Portland lies to the far northwest of Oregon, straddling the Willamette River just south of its confluence with the Columbia River at Vancouver, Washington. Portland is the biggest city between San Francisco and Seattle, and vies with those cities as the spiritual capital of the laid-back northern Pacific coast.
The Portland Mercury is Portland's local indie newspaper available every Thursday. Local upcoming events can be found in their calendar. There is another local paper too, The Willamette Week (but you can call it the Willie Week if you want to sound cool.) It is bigger than the Mercury, a little more stuffy and conservative but a great reference for local restaurants.
Portand International Airport (PDX) - a taxi from the airport to downtown will cost you around $30, while the MAX light rail will set you back a couple of bucks, and drop you in Pioneer Square, right downtown.
Amtrak provides service to Portland from all along the west coast. The Amtrak Cascades service runs three trains a day between Eugene, Oregon to the south, and Seattle in the north. This is quicker and much more reliable than the regular trains, which can be delayed for hours on the long routes from California or Canada.
Portland's Union Station is located north of downtown, about a 15-minute walk from Pioneer Square. It is adjacent to the Greyhound bus station.
From Washington to the north and California as well as most of the rest of Oregon to the south, the easiest way to get to Portland is on Interstate Highway 5. Highway 5 runs directly through downtown Portland with a number of exits.
From Boise and other points east, Highway 84 leads along the Columbia into Portland. From the Oregon Coast Highway and other points along the Pacific coast to the west, the easiest approach is Highway 26. It cuts east towards Portland between Cannon Beach and Seaside.
Greyhound provides bus service along the West coast as well as from points inland.
No useful boat lines exist, although you can cruise up and down the river.
Portland is an easy city to bike, walk or use public transport.
Oregon Museum of Science and Industry. (OMSI)
Pioneer Courthouse Square.
Lots of public art, strewn throughout the city.
First Thursday of every month all art galleries downtown are free, and many serve wine and cheese.
Washington Park, SW Park Place (off Highway 26), 503-823-PLAY. sunrise-sunset, every day. Washington Park is a classic urban park. Sprawling over about 140 acres just west of downtown Portland, the park encompasses a Japanese Garden, the Oregon Zoo, the International Rose Test Garden (with beautiful views of Portland and Mount Hood), a Vietnam Veterans Memorial, and a Lewis and Clark Memorial. Free (some attractions charge admission). http://www.parks.ci.portland.or.us/Parks/Washington.htm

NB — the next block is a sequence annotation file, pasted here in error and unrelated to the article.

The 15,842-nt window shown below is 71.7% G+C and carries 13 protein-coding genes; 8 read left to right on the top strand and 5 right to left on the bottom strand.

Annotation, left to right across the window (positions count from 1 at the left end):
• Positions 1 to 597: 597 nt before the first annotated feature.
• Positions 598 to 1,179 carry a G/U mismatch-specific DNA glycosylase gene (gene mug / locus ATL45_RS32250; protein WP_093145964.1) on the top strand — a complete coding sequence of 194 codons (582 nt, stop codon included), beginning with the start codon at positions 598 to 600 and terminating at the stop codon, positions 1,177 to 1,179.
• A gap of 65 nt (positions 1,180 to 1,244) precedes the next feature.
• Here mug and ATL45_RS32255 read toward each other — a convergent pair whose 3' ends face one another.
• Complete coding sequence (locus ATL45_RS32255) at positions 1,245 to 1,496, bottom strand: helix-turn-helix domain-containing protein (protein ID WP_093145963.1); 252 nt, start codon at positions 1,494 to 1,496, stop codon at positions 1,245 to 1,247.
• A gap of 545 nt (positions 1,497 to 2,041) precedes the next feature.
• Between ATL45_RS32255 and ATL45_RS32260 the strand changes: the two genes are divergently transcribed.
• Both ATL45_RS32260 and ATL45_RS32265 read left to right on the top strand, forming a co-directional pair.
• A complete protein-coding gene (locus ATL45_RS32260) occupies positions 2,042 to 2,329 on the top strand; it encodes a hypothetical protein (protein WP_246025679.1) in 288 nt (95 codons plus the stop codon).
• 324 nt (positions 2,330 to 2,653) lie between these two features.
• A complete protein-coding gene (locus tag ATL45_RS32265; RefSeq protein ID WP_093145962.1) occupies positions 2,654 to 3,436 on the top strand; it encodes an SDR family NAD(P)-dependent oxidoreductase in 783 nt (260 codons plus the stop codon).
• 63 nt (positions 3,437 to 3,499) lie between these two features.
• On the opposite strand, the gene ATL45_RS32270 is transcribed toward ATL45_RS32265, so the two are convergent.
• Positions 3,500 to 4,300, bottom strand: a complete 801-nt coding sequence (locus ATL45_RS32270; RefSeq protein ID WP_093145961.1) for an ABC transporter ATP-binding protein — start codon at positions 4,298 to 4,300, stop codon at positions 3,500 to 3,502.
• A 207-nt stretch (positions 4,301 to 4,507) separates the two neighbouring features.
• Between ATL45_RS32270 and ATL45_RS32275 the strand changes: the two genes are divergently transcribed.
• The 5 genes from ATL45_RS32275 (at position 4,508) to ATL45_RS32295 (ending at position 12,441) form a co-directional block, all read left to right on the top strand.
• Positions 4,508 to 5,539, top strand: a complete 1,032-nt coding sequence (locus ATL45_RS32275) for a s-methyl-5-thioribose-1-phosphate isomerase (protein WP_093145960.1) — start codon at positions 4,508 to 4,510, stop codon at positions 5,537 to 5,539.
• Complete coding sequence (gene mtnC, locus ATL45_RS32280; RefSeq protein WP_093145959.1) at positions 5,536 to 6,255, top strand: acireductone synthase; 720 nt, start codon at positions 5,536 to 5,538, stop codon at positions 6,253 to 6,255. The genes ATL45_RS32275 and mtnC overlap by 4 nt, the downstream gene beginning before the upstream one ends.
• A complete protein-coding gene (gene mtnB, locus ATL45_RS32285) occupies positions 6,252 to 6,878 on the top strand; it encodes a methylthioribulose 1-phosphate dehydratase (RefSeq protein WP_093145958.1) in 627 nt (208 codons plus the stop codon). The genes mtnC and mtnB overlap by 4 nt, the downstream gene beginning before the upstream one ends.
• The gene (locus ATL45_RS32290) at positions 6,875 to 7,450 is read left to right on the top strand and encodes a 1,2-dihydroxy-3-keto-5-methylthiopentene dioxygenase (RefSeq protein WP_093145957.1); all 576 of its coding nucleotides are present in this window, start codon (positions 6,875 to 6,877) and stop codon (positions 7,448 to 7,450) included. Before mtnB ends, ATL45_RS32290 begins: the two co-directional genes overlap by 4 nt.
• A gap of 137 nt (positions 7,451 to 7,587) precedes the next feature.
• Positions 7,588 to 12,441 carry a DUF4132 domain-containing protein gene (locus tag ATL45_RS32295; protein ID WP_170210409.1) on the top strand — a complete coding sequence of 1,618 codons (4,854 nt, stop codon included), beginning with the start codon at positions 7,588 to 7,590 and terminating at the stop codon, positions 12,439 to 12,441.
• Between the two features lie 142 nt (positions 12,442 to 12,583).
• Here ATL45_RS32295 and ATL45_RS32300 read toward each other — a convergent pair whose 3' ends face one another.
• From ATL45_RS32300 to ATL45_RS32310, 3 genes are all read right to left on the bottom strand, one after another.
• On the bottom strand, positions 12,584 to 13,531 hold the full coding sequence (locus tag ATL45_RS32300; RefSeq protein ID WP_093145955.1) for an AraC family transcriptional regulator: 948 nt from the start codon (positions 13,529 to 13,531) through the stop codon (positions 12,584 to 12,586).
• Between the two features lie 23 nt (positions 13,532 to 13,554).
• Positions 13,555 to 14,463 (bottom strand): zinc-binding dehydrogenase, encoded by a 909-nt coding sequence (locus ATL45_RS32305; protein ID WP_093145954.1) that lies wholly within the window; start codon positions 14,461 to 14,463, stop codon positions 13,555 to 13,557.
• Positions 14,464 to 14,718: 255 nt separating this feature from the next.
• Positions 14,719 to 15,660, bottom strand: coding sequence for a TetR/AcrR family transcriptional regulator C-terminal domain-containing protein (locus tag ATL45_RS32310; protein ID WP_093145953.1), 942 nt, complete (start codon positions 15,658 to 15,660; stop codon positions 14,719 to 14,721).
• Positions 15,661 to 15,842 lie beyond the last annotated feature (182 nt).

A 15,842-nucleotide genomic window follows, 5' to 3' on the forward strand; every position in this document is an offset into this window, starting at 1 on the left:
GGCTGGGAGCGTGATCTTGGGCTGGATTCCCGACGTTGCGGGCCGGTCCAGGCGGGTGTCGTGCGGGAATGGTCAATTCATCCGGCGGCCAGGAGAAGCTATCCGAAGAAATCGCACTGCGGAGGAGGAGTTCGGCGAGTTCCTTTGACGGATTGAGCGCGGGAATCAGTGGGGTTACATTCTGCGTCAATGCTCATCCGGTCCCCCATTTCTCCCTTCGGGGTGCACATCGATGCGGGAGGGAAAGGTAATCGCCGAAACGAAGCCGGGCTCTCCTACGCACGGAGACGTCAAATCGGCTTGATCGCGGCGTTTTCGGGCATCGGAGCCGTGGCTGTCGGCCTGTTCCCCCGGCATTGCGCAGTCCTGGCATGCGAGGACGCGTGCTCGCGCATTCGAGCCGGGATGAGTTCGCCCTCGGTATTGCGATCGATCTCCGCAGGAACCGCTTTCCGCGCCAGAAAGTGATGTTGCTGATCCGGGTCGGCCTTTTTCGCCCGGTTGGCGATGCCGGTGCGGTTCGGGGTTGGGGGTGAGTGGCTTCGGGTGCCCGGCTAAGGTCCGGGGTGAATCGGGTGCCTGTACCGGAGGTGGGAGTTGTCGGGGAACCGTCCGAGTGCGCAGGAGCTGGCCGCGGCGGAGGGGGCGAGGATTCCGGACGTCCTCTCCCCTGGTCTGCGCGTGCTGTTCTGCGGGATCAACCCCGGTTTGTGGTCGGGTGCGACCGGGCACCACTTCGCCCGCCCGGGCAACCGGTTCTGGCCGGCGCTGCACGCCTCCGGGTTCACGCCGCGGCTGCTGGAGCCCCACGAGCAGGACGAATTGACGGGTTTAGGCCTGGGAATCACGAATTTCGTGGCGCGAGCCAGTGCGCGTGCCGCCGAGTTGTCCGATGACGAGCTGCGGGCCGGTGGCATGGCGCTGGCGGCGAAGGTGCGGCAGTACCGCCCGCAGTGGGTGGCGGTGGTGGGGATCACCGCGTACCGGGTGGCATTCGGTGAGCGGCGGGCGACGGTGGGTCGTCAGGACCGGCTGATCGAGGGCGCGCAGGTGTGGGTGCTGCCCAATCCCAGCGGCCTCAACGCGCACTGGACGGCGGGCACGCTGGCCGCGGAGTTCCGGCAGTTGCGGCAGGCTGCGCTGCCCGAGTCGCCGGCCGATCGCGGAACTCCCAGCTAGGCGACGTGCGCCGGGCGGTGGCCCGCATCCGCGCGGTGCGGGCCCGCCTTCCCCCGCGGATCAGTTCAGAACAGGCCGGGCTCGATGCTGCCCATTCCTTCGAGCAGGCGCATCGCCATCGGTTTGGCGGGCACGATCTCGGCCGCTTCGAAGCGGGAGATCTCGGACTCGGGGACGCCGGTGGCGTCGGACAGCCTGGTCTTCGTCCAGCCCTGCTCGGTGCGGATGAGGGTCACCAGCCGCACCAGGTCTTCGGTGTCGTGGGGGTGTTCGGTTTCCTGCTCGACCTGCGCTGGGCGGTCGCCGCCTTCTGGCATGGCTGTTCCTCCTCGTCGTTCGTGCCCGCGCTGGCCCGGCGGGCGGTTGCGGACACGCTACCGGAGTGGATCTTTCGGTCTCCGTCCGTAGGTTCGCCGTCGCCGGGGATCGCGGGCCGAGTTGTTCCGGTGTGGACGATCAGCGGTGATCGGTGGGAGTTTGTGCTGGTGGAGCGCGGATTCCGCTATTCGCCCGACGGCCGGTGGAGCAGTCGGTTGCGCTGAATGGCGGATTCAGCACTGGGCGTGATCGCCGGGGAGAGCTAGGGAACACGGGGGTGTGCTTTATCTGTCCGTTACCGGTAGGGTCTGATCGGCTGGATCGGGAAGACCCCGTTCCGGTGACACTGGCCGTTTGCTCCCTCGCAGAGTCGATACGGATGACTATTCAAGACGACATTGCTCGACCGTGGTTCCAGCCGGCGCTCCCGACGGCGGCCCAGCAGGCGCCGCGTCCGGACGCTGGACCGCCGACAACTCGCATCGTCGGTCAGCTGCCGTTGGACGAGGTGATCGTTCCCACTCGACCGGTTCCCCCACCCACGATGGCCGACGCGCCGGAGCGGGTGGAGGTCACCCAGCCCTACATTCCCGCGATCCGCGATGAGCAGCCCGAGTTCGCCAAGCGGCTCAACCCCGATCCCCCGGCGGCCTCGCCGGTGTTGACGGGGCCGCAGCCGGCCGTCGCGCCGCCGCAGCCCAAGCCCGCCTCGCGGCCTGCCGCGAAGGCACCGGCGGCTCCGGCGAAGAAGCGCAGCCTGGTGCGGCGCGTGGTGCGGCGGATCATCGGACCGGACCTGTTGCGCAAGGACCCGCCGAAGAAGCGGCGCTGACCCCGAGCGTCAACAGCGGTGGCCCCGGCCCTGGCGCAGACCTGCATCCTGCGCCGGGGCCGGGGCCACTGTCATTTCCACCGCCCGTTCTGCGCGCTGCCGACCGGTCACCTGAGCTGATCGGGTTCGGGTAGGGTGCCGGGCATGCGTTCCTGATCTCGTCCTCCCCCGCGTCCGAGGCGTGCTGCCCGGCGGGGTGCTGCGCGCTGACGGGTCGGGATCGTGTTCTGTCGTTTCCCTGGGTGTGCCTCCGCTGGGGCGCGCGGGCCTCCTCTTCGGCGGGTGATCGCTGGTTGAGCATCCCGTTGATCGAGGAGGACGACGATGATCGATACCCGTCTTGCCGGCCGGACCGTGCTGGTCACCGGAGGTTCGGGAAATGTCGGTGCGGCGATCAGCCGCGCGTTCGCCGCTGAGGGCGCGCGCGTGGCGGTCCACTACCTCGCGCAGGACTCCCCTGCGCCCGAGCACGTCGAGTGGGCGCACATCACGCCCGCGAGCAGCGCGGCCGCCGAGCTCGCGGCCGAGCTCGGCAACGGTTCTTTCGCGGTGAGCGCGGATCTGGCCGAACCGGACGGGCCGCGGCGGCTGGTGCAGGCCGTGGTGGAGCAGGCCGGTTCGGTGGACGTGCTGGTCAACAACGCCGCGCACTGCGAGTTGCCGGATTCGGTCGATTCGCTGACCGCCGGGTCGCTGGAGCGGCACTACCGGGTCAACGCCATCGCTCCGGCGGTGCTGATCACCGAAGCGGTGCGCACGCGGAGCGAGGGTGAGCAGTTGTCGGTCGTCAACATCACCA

Forest Park, (in the northwest of the city) is about 20 km2 (7.7 mi2), or 5000 acres. It is the US's largest urban park, and possibly the largest in the world. Many great hiking and biking trails to be found.
The Rose Festival begins June 3, 2004 http://www.rosefestival.org/ . The actual Rose Festival Parade (not to be confused with the similar-sounding parade in Pasadena ) is at 10 am Saturday, June 12, 2004.
Chinese Classical Garden, NW 3rd & Everett.
Japanese Garden (near the zoo)
Go shopping on funky Nowrthwest 23rd.
Powell's City of Books, 1005 West Burnside, 503-228-4651. 9AM-11PM every day. Powell's is a landmark in Portland, and most residents are proud to let you know that this is the biggest independent bookstore in the entire world. Covering an entire city block, the store stocks over a million books in 3500 sections. And that's not counting the 5 other branches in Portland (travel bookstore on Pioneer Square, technical bookstore on ____, the airport bookstore, and...)! The store can be imposing (get a map from the front desk), but it's a don't-miss for anyone who loves to read. http://www.powells.com/
Great brunch at Henry's on SE 26th and Clinton.
Take advantage of the Northwest's famous microbrews - small breweries that serve their own (and other's) craft beers. A world away from the generic beers that are the mainstay of America (comparable to 'real ales' in the UK).
Bagdad Theater and Pub, 3702 Southeast Hawthorne, 503-228-4651. 2:30-midnight every day (depending on feature). The Bagdad is one of the great things about Portland: a 700-seat second-run movie theater serving a selection of regional craft brews you can drink while you watch. Add on top of that a good selection of pizza (slice or pie), sandwiches, and other brew-pubby foodstuffs, and you've got a great place to blow an evening. Movies start around 5:30PM, and run about every two hours after that. $3 (admission; beer and food extra). http://www.mcmenamins.com/Theaters/?theater=Bagdad
Likewise the Mission Theater (1624 NW Glisan) and Kennedy School Theater (5736 NE 33rd) are part of the McMenamins Empire.
Dots on SE Clinton and 26th, a funky night spot.
Heaven coffee shop and internet cafe (free wireless if you bring your own laptop), 421 S.W. 10Th Ave.
Two Youth Hostels offer friendly and cheap acoomodation.
Portland is home to one of the largest community wireless networks based on the works of The Personal Telco Project. Check to find one of nearly 100 spots you can log onto the Internet from free of any charge. Many major attractions such as Pioneer Square, PGE Park and many local parks are covered.